Looked back and saw our wren friend with a fresh load in its beak of dried leaves, disappeared into the charcoal again popped out and took off again.

Sure enough 30 seconds later back again and with a friend. We waited until they left and my husband went out slowly opened the charcoal to find a nest inside.

We really didn't want to disturb them but also needed access to our charcoal and grill. I went outside with a pair of tongs and was able to carefully lift the nest in tact and put it in an Amazon box.

I moved it about 2 feet from its original position. I felt so bad. We watched them return beaks full and no home. They looked around and left.

Well we didn't want to miss out on watching them and wanted them to have their home so I moved the box next to the grill, closed it more tightly and sure enough they decided it was home.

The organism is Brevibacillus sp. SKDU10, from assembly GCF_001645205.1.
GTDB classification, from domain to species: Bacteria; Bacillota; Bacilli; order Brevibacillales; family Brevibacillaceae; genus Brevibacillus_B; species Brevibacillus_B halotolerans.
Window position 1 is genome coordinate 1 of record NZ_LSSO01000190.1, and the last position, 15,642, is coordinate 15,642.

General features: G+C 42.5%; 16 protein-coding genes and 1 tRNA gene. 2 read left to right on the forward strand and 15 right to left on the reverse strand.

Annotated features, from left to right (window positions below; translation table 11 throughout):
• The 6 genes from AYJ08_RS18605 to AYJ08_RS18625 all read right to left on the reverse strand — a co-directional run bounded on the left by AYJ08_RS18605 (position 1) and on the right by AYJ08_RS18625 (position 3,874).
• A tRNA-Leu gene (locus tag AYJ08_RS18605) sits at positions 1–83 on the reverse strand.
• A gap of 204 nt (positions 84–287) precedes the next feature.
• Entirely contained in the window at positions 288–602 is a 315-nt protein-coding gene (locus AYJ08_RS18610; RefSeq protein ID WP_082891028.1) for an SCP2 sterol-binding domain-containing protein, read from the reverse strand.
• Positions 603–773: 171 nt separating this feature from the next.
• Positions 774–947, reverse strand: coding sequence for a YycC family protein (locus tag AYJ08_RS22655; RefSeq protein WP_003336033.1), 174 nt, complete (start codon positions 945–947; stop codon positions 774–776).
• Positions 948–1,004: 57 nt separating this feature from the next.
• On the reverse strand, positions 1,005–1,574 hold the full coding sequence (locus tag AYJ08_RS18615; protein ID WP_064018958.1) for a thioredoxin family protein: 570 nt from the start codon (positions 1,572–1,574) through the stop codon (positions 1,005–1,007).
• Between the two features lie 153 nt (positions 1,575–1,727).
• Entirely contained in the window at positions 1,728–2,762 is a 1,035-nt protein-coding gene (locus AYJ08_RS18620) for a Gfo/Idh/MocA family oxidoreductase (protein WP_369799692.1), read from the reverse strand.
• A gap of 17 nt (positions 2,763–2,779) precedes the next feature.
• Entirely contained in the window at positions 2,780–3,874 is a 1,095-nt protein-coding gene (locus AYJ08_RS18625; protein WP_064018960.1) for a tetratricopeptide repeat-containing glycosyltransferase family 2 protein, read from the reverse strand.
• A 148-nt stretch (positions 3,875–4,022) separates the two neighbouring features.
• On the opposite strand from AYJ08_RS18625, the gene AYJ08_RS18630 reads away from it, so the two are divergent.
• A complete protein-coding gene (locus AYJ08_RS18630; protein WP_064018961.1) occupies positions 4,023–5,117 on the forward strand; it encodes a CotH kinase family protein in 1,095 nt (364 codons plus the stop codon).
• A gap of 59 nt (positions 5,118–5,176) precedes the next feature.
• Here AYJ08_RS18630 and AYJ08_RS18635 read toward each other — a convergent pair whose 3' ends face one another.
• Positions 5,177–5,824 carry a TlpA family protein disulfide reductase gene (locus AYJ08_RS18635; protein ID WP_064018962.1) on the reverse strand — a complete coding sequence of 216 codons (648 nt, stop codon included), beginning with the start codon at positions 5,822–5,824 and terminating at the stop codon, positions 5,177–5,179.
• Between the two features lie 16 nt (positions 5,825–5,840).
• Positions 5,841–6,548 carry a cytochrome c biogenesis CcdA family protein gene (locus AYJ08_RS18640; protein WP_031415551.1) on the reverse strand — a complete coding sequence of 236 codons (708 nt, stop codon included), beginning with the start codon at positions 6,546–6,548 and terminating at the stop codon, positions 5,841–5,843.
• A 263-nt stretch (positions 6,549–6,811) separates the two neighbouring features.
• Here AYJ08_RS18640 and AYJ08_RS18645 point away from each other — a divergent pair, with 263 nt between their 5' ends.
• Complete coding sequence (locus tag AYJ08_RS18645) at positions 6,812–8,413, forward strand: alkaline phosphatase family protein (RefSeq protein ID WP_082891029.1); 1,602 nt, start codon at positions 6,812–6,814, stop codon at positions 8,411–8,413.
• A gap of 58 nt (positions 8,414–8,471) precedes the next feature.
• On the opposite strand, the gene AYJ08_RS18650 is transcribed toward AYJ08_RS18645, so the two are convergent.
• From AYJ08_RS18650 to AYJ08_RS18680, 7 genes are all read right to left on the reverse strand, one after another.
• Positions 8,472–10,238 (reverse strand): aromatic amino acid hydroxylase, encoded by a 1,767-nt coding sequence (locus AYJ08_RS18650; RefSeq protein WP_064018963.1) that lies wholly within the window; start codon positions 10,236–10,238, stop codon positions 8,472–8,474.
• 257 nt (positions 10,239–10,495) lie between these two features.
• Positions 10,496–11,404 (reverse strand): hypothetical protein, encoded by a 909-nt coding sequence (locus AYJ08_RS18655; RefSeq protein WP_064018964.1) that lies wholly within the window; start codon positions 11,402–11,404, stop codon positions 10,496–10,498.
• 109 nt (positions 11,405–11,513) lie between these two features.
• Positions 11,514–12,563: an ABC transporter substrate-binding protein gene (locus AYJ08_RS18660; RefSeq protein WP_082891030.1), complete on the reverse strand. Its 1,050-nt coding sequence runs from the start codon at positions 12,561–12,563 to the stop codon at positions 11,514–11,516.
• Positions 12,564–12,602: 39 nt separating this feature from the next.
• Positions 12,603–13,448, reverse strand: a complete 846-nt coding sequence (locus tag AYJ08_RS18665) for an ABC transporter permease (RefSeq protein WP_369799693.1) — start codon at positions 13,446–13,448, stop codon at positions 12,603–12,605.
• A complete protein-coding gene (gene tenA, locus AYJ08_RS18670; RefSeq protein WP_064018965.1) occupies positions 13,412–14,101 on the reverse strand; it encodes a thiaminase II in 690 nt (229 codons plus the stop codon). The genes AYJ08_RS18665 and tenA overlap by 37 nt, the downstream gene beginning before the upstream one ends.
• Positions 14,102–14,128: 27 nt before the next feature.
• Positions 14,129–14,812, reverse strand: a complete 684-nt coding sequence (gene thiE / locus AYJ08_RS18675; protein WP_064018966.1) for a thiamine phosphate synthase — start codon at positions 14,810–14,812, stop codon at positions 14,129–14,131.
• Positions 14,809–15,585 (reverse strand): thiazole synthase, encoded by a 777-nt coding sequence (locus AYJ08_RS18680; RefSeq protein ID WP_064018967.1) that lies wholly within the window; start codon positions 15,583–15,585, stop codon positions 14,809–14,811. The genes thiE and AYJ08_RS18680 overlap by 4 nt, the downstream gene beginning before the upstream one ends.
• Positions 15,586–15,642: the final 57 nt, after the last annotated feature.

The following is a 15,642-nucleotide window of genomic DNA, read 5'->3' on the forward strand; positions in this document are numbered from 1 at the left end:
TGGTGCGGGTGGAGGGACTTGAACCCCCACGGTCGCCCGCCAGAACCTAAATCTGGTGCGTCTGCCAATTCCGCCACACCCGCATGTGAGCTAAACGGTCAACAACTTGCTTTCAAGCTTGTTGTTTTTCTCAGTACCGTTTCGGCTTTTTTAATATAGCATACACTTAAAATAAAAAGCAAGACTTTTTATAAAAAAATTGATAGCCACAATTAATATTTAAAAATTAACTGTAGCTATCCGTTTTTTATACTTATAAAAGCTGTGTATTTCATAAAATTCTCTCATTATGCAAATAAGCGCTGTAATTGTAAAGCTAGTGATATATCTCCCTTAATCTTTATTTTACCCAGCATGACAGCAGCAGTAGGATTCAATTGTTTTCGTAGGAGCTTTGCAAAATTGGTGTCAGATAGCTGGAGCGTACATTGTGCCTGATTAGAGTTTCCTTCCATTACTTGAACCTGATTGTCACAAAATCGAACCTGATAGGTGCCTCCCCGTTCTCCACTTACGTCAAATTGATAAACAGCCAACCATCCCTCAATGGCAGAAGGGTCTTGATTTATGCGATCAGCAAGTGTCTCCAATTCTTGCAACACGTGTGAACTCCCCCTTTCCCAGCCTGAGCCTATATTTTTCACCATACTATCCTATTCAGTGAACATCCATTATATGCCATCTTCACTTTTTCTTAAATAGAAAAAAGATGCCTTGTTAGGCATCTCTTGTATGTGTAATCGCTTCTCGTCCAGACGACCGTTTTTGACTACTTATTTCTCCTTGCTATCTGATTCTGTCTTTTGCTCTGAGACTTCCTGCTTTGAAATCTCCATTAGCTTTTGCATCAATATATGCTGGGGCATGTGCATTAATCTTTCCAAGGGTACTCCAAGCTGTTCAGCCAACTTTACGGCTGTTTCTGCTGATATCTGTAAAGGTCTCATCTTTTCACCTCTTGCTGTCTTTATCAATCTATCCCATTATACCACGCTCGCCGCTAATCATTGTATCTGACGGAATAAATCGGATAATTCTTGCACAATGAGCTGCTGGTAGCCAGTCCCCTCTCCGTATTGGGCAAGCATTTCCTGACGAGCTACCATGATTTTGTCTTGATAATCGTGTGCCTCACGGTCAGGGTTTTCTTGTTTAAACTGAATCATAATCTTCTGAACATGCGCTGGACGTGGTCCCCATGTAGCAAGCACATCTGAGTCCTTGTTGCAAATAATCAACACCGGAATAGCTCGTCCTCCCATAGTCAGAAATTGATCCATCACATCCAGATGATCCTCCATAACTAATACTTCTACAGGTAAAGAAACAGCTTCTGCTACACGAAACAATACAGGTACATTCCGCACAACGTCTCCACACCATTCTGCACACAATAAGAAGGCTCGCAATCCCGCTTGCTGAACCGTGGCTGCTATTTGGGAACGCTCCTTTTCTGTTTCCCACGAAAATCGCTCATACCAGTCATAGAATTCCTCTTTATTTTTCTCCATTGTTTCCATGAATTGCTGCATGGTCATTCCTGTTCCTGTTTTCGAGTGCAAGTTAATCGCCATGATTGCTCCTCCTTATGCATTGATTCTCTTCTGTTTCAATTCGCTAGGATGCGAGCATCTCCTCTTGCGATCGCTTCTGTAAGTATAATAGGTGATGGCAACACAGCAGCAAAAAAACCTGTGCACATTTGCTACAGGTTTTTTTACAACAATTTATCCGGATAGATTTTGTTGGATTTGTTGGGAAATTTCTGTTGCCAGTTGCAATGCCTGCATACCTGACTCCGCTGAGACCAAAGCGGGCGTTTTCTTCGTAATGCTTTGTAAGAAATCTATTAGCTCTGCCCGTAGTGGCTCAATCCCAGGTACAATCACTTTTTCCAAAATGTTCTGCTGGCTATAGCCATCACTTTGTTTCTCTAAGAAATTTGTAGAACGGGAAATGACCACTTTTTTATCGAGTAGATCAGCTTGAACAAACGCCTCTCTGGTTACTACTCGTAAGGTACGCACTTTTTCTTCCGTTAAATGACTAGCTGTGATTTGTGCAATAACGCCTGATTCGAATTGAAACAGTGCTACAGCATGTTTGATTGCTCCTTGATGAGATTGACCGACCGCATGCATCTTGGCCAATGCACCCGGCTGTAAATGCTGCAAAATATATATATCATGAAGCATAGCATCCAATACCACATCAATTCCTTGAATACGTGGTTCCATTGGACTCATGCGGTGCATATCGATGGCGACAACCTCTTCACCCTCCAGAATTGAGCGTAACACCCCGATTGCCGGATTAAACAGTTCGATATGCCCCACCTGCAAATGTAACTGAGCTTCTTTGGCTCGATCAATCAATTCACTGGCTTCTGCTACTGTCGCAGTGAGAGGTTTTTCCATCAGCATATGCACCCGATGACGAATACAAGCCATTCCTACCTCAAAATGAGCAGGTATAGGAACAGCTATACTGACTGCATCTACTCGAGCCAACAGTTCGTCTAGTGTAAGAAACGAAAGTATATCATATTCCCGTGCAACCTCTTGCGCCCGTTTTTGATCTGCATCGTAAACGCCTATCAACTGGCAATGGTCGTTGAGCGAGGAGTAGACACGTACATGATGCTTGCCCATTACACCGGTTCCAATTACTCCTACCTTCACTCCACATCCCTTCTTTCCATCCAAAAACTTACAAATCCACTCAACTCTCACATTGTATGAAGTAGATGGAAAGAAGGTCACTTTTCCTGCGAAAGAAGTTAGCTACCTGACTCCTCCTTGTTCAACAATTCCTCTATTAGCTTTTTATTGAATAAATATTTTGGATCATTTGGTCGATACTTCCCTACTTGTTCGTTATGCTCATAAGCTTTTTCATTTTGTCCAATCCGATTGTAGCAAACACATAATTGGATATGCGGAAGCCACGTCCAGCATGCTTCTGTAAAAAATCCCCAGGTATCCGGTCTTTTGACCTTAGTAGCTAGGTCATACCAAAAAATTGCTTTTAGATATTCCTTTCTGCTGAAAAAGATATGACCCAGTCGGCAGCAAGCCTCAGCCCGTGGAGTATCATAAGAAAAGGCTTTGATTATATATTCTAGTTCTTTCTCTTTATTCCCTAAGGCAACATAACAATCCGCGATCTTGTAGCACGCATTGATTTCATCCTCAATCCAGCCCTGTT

We have been watching the pair of them for hours. Amazon Condo is what we've named it. Still didn't grill, we just didn't want to disturb them.

Having too much fun watching them.

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Baby Wrens Fledged on Mothers Day

by Cindy
(Graham, North Carolina)

I have been watching the feedings and comings and goings of two Carolina Wrens that have a nest in a Gourd birdhouse that hangs on my front porch roof eve. The three babies came out of the nest on Mothers Day 05/10/2015.

Each went in a different direction, so the parents were going crazy trying to keep up with where they were.

One of them went straight up into a shrub after coming out of the nest, and very quickly was jumping from limb to limb in the shrub.